By e. e. cummings
The writer starts his "nonlectures" with the caution "I have not the remotest purpose of posing as a lecturer." Then, at periods, he proceeds to convey the following:
1. i & my parents
2. i & their son
3. i & selfdiscovery
4. i & you & is
5. i & now & him
6. i & am & santa claus
These talks include decisions from the poetry of Wordsworth, Donne, Shakespeare, Dante, and others, together with e.e. cummings. jointly, it types a very good advent to the paintings of e.e. cummings.
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Additional info for i--six nonlectures (The Charles Eliot Norton Lectures)
I see" said my friend grimly. " "Sounds a trifle difficult" my friend hazarded. "Don't be silly" the oracle admonished. " "I get you" said my disillusioned friend. " So ends the second anecdote. You may believe it or not, as you wish. As far as I'm concerned, it's the unbelievable-but also unquestionable-selfportrait of a one hundred and one percent pseudoworld: in which truth has become televisionary, in which goodness means not hurting people, and in which beauty is shoppe. Just (or unjust) how any species of authentic individualism could stem from such a collective quagmire, I don't-as always-know; but here are four lines of a poem which didn't: (While you and i have lips and voices which are for kissing and to sing with who cares if some oneeyed son of a bitch invents an instrument to measure Spring with?
My own home faced the Cambridge world as a finely and solidly constructed mansion, preceded by a large oval lawn and ringed with an imposing white-pine hedge. Just in front of the house itself stood two huge appletrees; and faithfully, every spring, these giants lifted their worlds of fragrance toward the room where I breathed and dreamed. Under one window of this room flourished (in early summer) a garden of magnificent 24 roses: the gift of my parents' dear friend "stubby" Child-who (I learned later) baptized me and who (I still later discovered) was the Child of English And Scottish Ballads.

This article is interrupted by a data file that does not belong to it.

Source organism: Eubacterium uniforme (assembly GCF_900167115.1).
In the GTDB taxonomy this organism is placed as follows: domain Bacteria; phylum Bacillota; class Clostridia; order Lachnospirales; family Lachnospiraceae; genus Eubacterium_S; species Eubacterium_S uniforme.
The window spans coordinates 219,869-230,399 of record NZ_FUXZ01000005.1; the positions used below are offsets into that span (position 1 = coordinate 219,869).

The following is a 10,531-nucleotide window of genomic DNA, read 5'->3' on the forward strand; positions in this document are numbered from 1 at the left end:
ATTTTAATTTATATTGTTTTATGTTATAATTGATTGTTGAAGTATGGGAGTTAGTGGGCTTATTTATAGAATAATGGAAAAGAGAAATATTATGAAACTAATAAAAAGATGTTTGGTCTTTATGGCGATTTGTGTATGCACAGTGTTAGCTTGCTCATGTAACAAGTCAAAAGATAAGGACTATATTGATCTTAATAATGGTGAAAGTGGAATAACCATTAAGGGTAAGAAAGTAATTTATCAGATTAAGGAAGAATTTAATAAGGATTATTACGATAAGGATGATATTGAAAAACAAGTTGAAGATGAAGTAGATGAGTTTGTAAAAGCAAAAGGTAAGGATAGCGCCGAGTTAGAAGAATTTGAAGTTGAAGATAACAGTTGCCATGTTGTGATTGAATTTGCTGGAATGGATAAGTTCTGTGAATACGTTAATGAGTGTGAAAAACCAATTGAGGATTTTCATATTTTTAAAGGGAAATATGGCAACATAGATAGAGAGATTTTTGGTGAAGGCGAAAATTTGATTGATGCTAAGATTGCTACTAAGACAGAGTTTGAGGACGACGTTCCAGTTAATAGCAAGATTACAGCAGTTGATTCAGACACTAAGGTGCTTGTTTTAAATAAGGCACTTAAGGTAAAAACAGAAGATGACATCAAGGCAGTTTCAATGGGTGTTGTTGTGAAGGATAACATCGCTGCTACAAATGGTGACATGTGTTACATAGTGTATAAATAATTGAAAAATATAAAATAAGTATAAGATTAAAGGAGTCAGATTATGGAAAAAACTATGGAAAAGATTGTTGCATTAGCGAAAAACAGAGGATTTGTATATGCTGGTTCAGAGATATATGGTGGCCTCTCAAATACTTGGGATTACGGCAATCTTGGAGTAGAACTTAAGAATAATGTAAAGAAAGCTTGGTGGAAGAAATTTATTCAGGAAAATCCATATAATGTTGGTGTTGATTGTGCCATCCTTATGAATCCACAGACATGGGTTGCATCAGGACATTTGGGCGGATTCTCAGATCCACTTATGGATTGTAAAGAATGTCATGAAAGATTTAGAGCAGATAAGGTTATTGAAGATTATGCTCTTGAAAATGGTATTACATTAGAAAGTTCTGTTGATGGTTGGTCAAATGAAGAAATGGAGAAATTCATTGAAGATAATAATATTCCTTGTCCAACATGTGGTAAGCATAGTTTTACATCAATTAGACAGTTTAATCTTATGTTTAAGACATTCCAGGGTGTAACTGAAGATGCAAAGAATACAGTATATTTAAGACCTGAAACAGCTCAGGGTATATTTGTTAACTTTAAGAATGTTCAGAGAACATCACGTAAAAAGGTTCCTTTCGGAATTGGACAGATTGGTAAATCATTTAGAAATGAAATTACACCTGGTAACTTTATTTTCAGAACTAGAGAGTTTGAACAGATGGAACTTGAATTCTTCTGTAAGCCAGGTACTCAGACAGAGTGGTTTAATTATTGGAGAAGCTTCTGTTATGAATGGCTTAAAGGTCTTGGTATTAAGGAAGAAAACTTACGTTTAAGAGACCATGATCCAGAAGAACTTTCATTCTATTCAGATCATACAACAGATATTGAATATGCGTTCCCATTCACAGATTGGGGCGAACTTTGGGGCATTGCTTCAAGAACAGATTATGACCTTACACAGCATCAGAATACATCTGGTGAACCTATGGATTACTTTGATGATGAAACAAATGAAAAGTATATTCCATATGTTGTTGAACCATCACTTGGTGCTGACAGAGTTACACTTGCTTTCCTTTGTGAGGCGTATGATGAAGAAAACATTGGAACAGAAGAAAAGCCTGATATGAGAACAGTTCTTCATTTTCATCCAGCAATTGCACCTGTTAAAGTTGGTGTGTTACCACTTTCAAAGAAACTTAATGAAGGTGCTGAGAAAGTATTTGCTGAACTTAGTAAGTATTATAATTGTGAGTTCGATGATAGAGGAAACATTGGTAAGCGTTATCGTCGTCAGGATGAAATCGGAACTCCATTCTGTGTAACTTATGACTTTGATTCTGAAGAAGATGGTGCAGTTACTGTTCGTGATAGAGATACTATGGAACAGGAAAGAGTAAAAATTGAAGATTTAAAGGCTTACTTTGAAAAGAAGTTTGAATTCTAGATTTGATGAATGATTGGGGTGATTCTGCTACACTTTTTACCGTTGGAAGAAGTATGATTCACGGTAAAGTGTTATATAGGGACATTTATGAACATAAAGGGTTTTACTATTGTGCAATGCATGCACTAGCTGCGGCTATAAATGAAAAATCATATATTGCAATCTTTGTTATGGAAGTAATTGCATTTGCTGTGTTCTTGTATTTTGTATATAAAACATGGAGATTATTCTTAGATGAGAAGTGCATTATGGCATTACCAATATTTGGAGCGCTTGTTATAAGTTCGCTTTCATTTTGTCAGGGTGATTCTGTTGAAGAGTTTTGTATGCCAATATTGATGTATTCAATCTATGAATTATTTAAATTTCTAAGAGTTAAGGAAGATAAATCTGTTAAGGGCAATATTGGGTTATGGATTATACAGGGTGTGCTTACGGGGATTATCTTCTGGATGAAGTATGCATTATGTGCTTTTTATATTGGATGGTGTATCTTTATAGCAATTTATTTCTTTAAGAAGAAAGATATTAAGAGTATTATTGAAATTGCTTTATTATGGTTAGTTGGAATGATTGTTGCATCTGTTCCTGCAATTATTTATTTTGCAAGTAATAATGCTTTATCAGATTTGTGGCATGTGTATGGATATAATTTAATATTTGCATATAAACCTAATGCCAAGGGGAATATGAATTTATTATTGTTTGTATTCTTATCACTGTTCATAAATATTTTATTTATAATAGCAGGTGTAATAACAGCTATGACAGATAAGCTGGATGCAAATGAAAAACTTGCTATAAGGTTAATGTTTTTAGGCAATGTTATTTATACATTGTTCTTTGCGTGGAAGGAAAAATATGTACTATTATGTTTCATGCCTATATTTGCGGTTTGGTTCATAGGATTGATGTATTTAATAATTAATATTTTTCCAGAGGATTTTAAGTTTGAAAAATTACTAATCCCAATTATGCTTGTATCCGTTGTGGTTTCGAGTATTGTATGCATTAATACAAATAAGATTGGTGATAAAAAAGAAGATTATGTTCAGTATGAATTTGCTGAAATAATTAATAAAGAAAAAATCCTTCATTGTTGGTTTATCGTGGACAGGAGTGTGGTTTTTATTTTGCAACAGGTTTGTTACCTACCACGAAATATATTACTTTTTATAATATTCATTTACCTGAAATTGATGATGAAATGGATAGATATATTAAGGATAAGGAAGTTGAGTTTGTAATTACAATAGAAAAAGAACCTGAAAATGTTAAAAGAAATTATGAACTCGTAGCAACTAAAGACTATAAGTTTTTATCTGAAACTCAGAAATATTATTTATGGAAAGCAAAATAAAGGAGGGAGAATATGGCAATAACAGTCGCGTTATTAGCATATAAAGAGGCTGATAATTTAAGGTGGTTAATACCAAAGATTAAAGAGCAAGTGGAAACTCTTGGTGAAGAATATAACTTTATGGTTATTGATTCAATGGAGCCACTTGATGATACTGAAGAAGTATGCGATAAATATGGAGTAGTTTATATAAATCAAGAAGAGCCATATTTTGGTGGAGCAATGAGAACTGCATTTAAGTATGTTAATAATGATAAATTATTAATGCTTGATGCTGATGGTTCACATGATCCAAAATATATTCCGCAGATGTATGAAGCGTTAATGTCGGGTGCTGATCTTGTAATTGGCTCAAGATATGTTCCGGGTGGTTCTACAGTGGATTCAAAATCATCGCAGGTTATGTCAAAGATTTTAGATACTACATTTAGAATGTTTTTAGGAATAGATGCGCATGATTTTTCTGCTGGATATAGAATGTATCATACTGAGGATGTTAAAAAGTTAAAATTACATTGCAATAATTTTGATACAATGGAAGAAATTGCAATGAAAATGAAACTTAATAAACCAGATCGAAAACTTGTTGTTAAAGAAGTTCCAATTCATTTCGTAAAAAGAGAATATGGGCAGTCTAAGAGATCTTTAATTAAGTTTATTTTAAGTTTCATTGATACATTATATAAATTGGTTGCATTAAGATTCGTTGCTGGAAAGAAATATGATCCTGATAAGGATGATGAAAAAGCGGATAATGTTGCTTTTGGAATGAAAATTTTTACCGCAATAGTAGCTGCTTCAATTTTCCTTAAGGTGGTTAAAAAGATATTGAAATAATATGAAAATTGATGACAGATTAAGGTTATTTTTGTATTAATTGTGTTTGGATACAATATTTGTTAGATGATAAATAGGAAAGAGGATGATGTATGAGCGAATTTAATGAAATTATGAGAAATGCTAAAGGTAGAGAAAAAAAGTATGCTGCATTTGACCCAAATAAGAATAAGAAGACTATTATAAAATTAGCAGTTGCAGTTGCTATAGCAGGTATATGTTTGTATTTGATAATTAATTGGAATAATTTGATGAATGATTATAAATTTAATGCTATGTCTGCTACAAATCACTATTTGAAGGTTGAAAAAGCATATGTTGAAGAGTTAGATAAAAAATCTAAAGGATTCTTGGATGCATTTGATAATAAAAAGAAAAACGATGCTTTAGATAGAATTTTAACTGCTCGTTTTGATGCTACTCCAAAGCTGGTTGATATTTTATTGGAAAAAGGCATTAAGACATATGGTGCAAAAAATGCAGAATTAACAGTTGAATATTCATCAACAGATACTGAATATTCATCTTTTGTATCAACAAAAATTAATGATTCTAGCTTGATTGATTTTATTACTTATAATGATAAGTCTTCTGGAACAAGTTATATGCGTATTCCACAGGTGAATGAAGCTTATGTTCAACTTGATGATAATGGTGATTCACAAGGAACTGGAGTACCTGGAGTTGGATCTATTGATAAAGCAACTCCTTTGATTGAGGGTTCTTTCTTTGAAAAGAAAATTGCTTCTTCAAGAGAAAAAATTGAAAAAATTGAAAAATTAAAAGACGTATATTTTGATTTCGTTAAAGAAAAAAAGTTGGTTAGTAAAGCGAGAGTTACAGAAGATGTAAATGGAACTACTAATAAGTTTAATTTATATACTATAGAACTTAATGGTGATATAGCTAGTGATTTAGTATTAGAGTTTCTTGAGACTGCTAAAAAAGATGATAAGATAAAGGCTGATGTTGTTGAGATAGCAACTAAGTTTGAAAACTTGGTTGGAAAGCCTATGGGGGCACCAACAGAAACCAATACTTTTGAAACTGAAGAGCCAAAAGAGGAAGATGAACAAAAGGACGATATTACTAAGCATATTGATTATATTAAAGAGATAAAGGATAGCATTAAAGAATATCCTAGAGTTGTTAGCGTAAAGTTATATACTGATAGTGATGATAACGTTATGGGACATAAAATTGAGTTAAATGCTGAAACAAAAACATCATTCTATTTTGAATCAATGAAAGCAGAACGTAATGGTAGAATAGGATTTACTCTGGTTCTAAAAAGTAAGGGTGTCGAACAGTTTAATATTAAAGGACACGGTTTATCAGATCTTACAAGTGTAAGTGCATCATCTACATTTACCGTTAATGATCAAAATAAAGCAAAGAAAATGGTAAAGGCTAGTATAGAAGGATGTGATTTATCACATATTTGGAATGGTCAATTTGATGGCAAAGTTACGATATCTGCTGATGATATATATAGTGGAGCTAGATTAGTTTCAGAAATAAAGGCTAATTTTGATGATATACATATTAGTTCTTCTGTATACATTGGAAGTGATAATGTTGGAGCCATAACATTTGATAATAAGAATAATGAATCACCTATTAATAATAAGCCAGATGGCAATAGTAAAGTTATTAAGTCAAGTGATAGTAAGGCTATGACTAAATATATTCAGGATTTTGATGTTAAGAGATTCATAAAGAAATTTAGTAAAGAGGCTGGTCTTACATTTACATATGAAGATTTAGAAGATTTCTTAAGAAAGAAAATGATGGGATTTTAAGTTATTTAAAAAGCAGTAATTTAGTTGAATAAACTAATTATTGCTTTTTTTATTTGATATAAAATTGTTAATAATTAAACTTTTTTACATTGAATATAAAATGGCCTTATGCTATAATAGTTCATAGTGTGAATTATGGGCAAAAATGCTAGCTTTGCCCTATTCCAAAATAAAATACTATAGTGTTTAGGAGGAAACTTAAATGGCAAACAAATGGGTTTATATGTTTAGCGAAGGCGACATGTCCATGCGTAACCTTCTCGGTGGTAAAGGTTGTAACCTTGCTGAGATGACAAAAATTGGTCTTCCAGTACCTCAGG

What could induce anyone to desire aloneness, when billions of soi-disant dollars are mercifully squandered by a good and great government lest anyone anywhere should ever for a single instant be alone? As for being yourselfwhy on earth should you be yourself; when instead of being yourself you can be a hundred, or a thousand, or a hundred thousand thousand, other people? The very thought of being 23 oneself in an epoch of interchangeable selves must appear supremely ridiculous. Fine and dandy: but, so far as I am concerned, poetry and every other art was and is and forever will be strictly and distinctly a question of individuality.